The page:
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Guardian of patrols: Afghan dog fights like Marine

COMBAT OUTPOST CASTLE, Helmand province, Islamic Republic of Afghanistan - Willy Pete constantly looks out for the Marines of Company D, even while they regroup and recharge.

FORWARD OPERATING BASE PAYNE, HELMAND PROVINCE, Afghanistan — He defends Marines and sailors with love and tenacity, protecting them as any Marine would protect a brother-in-arms. He is the epitome of man’s best friend, shielding service members from the enemy while providing companionship and camaraderie. His name is Willy Pete, and he’s a warrior, a protector, a friend. He’s also a dog.

Company D, 2nd Light Armored Reconnaissance Battalion, 2nd Marine Division (Forward), arrived in the Khan Neshin District in the summer of 2009 for a seven-month deployment and established a coalition presence in the Southwest part of Afghanistan. The LAR Marines pushed west to gain a firm position in a town called Qal’ah-ye Now, where they found two dogs in a compound that they began using
as a patrol base.

“I believe that Willy believes it’s his duty and an honor to protect us from what may lie ahead.”

— Lance Cpl. Philip Bulford

Khan Neshin - "Willy Pete and Marines with Company D, rest before going out on patrol. Willy has gone on more than 30 combat patrols in the last 60 days."

Before the Marines arrived, the dogs had been beaten and were malnourished. One of the dogs was pregnant and the Marines named her Sandy; the other dog was small and frail, and the Marines fittingly named him Scraggles. The two adopted dogs accepted the Marines as family. Sandy soon had her litter of puppies, one was given the name Willy Pete – military jargon for white phosphorous, a incendiary material used in various types of ammunition. All the puppies were given to local residents to protect farms and herd livestock, but Willy had a different opportunity – he joined the Marines of Company D as their companion.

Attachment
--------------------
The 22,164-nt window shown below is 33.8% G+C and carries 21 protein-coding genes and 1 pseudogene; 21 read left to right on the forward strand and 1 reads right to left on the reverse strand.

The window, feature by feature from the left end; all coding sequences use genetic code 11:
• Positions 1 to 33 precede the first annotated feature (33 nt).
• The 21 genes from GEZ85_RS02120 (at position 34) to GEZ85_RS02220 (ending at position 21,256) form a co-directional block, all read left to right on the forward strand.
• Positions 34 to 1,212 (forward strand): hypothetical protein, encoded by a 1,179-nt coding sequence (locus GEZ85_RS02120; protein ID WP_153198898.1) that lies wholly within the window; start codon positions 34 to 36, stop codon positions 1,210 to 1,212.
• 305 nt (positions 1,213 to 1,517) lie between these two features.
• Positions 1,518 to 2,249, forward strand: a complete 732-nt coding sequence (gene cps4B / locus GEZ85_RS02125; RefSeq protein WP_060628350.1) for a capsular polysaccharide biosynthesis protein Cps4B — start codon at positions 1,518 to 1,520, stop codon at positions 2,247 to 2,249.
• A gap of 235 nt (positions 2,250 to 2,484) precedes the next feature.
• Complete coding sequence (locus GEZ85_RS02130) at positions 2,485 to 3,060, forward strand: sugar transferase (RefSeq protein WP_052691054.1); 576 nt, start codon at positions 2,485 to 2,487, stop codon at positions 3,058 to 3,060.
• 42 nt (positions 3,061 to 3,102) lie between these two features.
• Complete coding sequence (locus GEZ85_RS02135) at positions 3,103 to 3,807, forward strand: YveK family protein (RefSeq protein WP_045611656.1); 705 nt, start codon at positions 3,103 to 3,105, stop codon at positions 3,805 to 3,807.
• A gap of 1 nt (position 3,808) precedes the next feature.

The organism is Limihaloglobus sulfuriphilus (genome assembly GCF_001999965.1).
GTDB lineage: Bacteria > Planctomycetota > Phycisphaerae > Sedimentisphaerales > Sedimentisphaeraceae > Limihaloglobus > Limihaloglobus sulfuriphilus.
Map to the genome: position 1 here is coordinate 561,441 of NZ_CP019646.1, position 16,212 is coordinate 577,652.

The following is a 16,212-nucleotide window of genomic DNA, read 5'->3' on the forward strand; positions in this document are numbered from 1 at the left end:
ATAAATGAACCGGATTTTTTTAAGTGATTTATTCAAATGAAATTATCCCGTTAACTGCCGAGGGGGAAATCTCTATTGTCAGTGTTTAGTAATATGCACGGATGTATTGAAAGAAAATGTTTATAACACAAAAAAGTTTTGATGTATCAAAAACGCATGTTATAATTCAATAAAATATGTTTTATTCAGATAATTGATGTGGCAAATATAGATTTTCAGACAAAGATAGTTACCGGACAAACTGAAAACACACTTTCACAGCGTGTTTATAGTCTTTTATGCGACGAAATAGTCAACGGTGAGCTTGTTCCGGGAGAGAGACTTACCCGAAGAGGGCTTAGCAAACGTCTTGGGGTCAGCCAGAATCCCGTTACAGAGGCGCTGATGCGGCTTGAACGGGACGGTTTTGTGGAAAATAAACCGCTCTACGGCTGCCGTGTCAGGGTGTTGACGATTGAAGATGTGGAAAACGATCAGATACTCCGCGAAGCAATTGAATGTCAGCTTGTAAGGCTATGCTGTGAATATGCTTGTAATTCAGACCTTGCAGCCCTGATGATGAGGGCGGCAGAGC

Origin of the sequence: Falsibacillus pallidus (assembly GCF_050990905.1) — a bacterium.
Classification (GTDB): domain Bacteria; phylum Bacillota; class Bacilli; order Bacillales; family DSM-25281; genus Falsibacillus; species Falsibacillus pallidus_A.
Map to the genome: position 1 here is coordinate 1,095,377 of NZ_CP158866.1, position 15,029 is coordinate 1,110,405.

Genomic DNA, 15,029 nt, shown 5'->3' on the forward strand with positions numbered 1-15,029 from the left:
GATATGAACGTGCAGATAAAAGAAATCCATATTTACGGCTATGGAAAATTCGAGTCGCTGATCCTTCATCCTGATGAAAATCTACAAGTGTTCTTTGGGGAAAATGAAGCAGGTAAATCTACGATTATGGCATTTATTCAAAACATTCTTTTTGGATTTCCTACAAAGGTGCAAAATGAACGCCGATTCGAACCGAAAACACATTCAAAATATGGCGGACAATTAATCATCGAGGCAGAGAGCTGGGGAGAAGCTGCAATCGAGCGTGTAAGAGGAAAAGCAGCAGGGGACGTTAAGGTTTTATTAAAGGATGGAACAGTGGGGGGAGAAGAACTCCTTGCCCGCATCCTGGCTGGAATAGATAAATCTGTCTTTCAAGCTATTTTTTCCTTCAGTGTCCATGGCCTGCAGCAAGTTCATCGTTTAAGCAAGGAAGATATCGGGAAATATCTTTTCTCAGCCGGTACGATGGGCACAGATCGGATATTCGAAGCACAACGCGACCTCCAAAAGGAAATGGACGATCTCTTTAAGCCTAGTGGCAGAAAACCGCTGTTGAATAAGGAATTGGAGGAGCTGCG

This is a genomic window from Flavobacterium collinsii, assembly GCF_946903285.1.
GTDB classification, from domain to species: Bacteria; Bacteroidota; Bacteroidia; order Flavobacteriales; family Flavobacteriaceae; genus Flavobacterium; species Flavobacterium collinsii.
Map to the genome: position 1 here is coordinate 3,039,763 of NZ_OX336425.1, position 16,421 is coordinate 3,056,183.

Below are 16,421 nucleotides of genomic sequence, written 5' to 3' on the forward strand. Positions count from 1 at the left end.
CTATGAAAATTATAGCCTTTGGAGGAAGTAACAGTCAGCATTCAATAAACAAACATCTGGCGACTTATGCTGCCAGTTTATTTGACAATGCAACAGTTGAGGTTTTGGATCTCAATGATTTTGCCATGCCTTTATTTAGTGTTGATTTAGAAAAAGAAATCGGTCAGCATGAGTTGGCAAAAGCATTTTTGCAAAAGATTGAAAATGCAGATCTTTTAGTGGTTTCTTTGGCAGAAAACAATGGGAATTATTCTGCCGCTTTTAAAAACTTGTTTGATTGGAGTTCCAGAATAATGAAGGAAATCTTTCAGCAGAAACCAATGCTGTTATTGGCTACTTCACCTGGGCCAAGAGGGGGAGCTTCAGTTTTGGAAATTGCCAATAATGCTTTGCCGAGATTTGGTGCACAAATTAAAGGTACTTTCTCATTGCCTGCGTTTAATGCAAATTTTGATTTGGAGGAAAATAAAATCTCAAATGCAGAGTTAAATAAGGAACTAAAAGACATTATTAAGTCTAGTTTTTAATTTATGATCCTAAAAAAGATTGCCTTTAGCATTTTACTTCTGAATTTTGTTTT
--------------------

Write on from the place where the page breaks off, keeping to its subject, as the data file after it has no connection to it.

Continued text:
Scraggles and Sandy grew fond of the Marines in Qal’ah-ye Now and began to protect the patrol base, keeping unwanted dogs and suspicious people away.  Willy soon began to demonstrate the same protective traits of his mother. He also learned how to patrol with the Marines, what a patrol formation was, and how to react when the patrol came in contact with the enemy. Since accompanying his first patrol, Willy has been a welcome family member for three complete combat rotations of each LAR unit that has taken charge of the area in the past two years.

The veteran dog usually takes the lead when the Marines go on patrol now. He stays in front until the Marines pass through the bazaar outside the combat outpost. Local residents often look up in recognition of the dog, who seems to fancy himself a Marine. Willy relocates to a new position once he establishes a clear path for the Marines and begins moving from one side of the patrol to the other, warning Marines of anyone’s approach with a quick bark or a low growl.

The many stray dogs in the area tend to be very aggressive and travel in packs. Willy is routinely spotted scrapping with a pack of wild dogs that approach his fellow Marines.

“I had my squad on a local security patrol in Kala Shureh – we refer to the town as ‘Dog Town’ because of the large amount of wild dogs in the area,”said Sgt. Joshua Davis, a squad leader with Weapons Platoon, 2nd LAR. Willy Pete single- handedly fought off five wild dogs to protect the patrol. After Willy engaged the dogs, my squad was able to push through the village to complete our patrol.”

Willy also remains an integral part of security when the Marines and sailors return to the patrol base. He tours the grounds with the sergeant of the guard, chasing stray dogs out of friendly lines and warning the watchstanders if anyone approaches the outpost.

The Marines said they appreciate Willy’s dedication, as he provides them companionship and demonstrates his loyalty each day by returning to the fight.

“Willy never walks in the other direction or tries to hide when he sees a squad heading out for a patrol,”said Lance Cpl. Philip Bulford, a mortar gunner with the company. “I believe that Willy believes it’s his duty and an honor to protect us from what may lie ahead.”

Willy bears the scars from the explosion of an improvised explosive device and a gunshot wound from an enemy insurgent due to his persistent enthusiasm and unyielding vigor to protect the Marines. Still, his loyalty to the Marines is unrelenting.

“He is a proven veteran and a wounded warrior,”said Staff Sgt. Anthony J. Eichler, the platoon sergeant for Weapons Platoon. “Willy is always tirelessly watching over what I would assume he considers ‘his’ Marines. He is a friend of all Marines, and he works hard every day on patrol and for the security of the outpost. He’s been knocked down a few times, but continues on with the mission just like any Marine would be expected to do.”

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  • The NERVE

    “IT’S A SAD DAY
    WHEN YOU ARE GUNNED DOWN BY THE PEOPLE YOU LOVE AND PROTECT.” THAT IS PUTTING IT
    MILDLY. THE GENERAL WHO ORDERED IT NEEDS A PSYCHOLOGICAL EVALUATION AND A FULL COURT-MARTIAL W/ A DISHONORABLE
    DISCHARGE AND THE REST OF HIS LIFE IN THE BRIG. AFTERALL, HE DID ORDER THE
    DEATH OF AN HONORARY AND MUCH LOVED “MARINE.”

  • John Doe